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Motivation & initiation

Information Services

Cognitive effects

Motivation & initiation

Some brain injuries can result in a loss of motivation and difficulty in getting started with activities.

Our ability to initiate activities then see them through to completion is an important skill for everday life.  This lack of motivation, also called adynamia, is common with injury to the frontal lobes that arise after a traumatic brain injury (TBI). 


Initiation is an important part of motivation - it is our ability to get started on a task, something we all take for granted. In some cases, a person with a brain injury needs verbal reminders and prompts to begin an activity, and often further reminders are needed to see the task through to completion.


Adynamia does not always mean the person feels unmotivated - often they talk about their plans and activities, they know what they want to do, but don't know how to actually start the activity.  


Adynamia can easily be confused with other aspects of a TBI or similar brain disorder. For example, fatigue lasting for several days can result if the person pushes themselves too hard. Depression is an understandable reaction to how life has changed after a brain injury, and apathy is quite common when people are depressed. 


The impact of reduced motivation

Difficulties with motivation can impact on many areas of life such as rehabilitation, learning coping skills, social functioning and a return to work or study. Social isolation is common as it can be difficult to feel motivated or even simply call or email a friend.


Adynamia is not laziness

It is easy to see how a person with adynamia could be seen as lazy, apathetic, and not making an effort. Understanding these changes may be difficult for family and friends even when they understand how a traumatic brain injury has caused these problems. 


The situation is also difficult for partners and family members as the lively person they once knew may now appear uninterested in activities and other people. They can also become frustrated with the need to keep prompting the person to start tasks, and remind them to keep going until it's finished.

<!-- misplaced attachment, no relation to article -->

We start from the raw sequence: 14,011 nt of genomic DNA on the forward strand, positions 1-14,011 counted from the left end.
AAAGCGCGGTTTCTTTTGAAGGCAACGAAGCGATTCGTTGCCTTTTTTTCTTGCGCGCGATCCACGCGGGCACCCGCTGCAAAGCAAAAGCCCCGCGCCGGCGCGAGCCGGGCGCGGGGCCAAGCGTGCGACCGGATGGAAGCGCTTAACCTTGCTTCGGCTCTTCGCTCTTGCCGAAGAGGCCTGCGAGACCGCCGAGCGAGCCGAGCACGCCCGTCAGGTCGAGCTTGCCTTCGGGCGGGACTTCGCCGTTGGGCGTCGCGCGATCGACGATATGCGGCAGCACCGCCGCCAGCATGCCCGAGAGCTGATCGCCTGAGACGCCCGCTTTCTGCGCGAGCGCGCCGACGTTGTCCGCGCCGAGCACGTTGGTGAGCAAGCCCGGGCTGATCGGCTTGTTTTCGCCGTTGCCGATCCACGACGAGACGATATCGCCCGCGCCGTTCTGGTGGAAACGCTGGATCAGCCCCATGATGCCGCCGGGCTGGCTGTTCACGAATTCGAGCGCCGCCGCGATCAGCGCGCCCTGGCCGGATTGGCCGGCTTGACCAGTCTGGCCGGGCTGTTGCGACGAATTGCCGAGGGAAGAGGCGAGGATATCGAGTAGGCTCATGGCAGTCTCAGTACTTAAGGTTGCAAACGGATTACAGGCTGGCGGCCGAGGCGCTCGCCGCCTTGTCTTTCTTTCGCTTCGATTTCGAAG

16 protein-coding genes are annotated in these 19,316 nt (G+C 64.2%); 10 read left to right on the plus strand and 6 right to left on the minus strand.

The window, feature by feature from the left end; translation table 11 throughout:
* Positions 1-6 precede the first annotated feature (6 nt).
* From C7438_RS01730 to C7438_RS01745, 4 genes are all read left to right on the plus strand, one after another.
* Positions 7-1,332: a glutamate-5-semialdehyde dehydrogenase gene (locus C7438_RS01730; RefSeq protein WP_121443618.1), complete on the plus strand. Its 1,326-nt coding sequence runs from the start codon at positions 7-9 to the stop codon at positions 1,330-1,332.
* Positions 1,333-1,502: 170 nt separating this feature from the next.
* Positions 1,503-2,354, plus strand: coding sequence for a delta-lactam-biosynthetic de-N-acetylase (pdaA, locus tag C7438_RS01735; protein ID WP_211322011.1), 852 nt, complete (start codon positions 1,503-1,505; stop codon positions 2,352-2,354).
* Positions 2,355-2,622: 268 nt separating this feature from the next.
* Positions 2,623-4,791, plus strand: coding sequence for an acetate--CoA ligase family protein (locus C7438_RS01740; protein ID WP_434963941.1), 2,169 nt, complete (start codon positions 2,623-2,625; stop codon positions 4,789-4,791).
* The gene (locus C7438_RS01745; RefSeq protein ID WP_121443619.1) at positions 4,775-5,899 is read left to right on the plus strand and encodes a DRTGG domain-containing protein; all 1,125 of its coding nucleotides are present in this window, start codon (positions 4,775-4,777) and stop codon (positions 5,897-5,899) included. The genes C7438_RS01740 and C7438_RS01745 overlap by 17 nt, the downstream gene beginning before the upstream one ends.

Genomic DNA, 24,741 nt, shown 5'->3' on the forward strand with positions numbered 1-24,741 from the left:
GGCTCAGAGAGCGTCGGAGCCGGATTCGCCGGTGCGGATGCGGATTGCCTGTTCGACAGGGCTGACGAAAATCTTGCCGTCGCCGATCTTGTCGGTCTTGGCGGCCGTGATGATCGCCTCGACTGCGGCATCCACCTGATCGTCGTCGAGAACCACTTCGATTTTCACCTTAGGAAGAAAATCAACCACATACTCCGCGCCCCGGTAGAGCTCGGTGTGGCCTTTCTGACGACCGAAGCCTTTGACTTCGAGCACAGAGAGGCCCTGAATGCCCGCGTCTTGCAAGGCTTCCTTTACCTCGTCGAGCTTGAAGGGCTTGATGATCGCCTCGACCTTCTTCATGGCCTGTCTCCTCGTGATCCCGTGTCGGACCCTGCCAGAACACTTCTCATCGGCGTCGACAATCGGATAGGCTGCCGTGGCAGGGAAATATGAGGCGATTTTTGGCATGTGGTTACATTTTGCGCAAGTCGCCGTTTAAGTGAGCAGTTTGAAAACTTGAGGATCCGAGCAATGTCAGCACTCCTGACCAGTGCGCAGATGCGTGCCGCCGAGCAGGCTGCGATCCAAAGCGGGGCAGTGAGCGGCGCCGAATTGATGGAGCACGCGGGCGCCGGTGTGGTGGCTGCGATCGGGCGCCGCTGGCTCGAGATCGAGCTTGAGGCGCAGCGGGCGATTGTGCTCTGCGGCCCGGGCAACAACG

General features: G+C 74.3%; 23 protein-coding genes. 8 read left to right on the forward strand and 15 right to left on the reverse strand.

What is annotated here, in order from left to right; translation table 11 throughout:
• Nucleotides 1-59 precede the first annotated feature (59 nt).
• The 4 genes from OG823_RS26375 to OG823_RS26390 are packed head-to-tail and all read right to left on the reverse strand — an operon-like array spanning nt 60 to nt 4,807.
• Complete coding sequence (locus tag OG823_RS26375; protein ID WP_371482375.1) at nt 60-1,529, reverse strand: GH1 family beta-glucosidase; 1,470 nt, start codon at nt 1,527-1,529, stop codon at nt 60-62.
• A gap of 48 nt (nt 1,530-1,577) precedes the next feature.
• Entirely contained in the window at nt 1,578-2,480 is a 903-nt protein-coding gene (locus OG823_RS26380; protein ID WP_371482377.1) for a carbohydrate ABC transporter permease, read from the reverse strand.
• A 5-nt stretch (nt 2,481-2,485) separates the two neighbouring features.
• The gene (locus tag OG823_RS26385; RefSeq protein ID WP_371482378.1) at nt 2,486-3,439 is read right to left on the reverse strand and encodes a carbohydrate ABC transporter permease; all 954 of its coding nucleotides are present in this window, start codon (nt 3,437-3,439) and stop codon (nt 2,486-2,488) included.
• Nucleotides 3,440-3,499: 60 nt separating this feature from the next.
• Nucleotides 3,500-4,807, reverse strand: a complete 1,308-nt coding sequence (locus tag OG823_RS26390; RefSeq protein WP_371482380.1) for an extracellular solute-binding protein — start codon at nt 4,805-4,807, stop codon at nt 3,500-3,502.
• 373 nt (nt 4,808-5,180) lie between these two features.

Managing adynamia

Break tasks down - Break tasks into easily managed steps and a checklist. Tick these off when completed. Beginning, completing and following through on a task is less overwhelming. This can also help re-establish normal activities of daily living.


Structure & an uncluttered environment - It is easy to feel overwhelmed after a brain injury. Provide a timetable of weekly events with built in rest periods as needed. Have lists of how to accomplish various tasks in a handy spot.  Keep the environment free of distractions and noise as much as possible. 


Prompts & positive reinforcement - When regular prompts are needed, don't let annoyance or exasperation show. This will be easier when you understand the difficulties of adynamia. Encourage the person when they initiate or see activities through to completion. Where possible make the activity fun so it seems to be less of a chore. 


Mental health - As motivation is closely associated with mood, appropriate treatment should be provided for depression, anxiety or any other psychological problems. 


Healthy lifestyle - As with virtually every aspect of a traumatic brain injury, fatigue will be less of a problem if you focus on a healthy lifestyle:

  • Sleep well
  • Get regular exercise
  • Avoid alcohol or limit your intake
  • Eat a healthy diet and watch your weight
  • Learn stress management techniques
  • Maintain contact with friends and family. 


Care for the carer - Providing care and assistance to a person with impaired motivation can be difficult for a carer. All efforts may seem futile and the carer may begin to feel apathetic themselves. It is important to take breaks from the caring role and have some time to do outside activities. These breaks can be crucial to wellbeing and may allow you to provide a better quality of care in the long run. 



References and further information

Reber, A. S. (1995). The Penguin Dictionary of Psychology (Second Edition). London: Penguin Books.

Marin, R. S & Chakravorty, S. (2005). Disorders of Diminished Motivation. In J. M. Silver, T. W. McAllister, & S. C. Yudofsky (Eds.), Textbook of Traumatic Brain Injury ( pp. 337-349). Washington, DC: American Psychiatric Publishing.

Wood, R. Ll., & McMillan. (2001). Neurobehavioural Disability and Social Handicap Following Traumatic Brain Injury. East Sussex, England: Psychology Press.

Rees, R. (2005). Interrupted Lives: Rehabilitation and learning following brain injury. Melbourne, VIC: IP Communications. (IN BIAQ LIBRARY)



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